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Attribute Screens

Attribute screens are screening tests performed on a sample with the results falling into one of two categories, such as acceptable or not acceptable. Because the screen tests are conducted on either the entire population of items or on a significantly large proportion of the population, the screen test must be of a non-destructive nature.

Screening programs have the following characteristics:

1) A clearly defined purpose

2) High sensitivity to the attribute being measured (a low, false negative rate)

3) High specificity to the attribute being measured (a low, false positive rate)

4) Benefits of the program outweigh the costs

5 )Measured attributes identify major problems (serious and common)

6) Results lead to useful actions

Common applications of screening tests occur in reliability assessments and in the medical screening of individuals. In reliability assessments, an attribute screen test may be conducted to separate production units that are susceptible to highs initial failure rates. This period is also known as the infant mortality period. The test simulates a customer use of the unit, or perhaps an accelerated condition of use. The number of failures, per unit of time, is monitored and the screen test continues until the failure rate has reached an acceptable level.

The screen test separates acceptable items from failed items, and an analysis of the failed components is performed to find the cause of the failure. In medical screening, a specific symptom or condition is targeted and members of a defined population are selected for evaluation. Examples of this type of screening include a specific type of cancer or a specific disease. In many cases, the members of the selected population may not be aware that they have the condition being screened. Medical screening tests have the ultimate objective of saving lives.

Near the beginning of the 20th century, Carl Johansson of Sweden, developed steel blocks to an accuracy believed impossible by many others at that time. His objective was to establish a measurement standard that not only would duplicate national standards, but also could be used in any shop. He was able to build gage blocks to an accuracy within a few millionths of an inch. When first introduced, gage blocks or “Jo” blocks as they are popularly known in the shop, were a great novelty. Seldom used for measurements, they were kept locked up and were only brought out to impress visitors. Today gage blocks are used in almost every shop manufacturing a product requiring mechanical inspection.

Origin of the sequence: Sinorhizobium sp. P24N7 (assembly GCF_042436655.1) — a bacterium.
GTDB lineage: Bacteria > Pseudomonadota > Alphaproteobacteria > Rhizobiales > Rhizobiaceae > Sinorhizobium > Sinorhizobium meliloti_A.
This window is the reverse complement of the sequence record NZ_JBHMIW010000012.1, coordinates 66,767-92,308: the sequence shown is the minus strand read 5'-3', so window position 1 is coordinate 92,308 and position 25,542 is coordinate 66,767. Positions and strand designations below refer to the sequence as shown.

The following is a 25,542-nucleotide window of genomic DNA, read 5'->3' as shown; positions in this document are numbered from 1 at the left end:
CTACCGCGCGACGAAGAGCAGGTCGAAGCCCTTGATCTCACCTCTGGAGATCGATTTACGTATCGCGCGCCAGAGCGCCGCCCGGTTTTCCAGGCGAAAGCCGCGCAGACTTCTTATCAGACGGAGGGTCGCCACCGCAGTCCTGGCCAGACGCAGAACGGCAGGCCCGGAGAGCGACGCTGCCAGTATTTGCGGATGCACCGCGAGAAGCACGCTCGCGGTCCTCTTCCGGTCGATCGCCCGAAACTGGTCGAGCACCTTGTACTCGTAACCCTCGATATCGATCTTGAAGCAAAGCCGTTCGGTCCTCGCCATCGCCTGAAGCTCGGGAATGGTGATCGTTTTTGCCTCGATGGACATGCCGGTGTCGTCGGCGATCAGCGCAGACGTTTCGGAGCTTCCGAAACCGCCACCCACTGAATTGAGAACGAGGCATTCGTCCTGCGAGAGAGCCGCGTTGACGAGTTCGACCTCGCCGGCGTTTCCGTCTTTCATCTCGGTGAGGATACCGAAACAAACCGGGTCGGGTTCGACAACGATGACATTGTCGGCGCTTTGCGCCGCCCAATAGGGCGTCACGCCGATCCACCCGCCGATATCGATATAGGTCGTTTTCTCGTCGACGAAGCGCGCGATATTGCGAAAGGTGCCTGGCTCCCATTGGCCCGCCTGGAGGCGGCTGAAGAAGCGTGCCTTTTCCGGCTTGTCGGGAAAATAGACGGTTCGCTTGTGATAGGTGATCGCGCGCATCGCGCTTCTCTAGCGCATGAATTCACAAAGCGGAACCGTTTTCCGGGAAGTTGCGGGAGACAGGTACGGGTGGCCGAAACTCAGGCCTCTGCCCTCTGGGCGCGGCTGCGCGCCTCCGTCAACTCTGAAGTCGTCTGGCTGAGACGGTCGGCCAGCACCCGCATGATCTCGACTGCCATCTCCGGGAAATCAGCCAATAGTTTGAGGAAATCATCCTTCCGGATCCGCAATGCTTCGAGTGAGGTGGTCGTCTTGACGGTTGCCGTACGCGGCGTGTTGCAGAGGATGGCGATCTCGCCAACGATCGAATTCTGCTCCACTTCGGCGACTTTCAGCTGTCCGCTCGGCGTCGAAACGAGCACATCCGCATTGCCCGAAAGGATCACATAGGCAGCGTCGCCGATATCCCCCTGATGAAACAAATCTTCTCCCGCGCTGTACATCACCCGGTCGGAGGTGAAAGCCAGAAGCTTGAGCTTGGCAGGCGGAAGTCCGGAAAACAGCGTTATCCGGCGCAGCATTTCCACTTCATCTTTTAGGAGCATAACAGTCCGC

They are used to set a length dimension for a transfer measurement, and for calibration of a number of other tools. We generally distinguish three basic gage block forms -

  • Rectangular

  • Square

  • Round

The rectangular and square varieties are in much wider use.

Generally, gage blocks are made from high carbon or chromium alloyed steel. Tungsten carbide, chromium carbide, and fused quartz are also used. All gage blocks are manufactured with tight tolerances on flatness, parallelism, and surface smoothness. Gage blocks should always be handled on the non-polished sides. Blocks should be cleaned prior to stacking with filtered kerosene, benzene or carbon tetrachloride. A soft clean cloth or chamois should be used. A light residual oil film must remain on blocksfor wringing purposes.

Block stacks are assembled by a wringing process which attaches the blocks by a combination of molecular attraction and the adhesive effect of a very thin oil film. Air between the block boundaries is squeezedout. Light pressure is used throughout the process.

  • The old designation of AAA has a new designation of 0.5 and an accuracy of + or – 0.000001
  • The old designation of AA has a new designation of 1 and an accuracy of + or – 0.000002

  • The old designation of A+ has a new designationof 2 and an accuracy of + 0.000004 and -0.000002

  • The old designation of A and B has a newdesignation of 3 and an accuracy of + 0.000008 and – 0.000004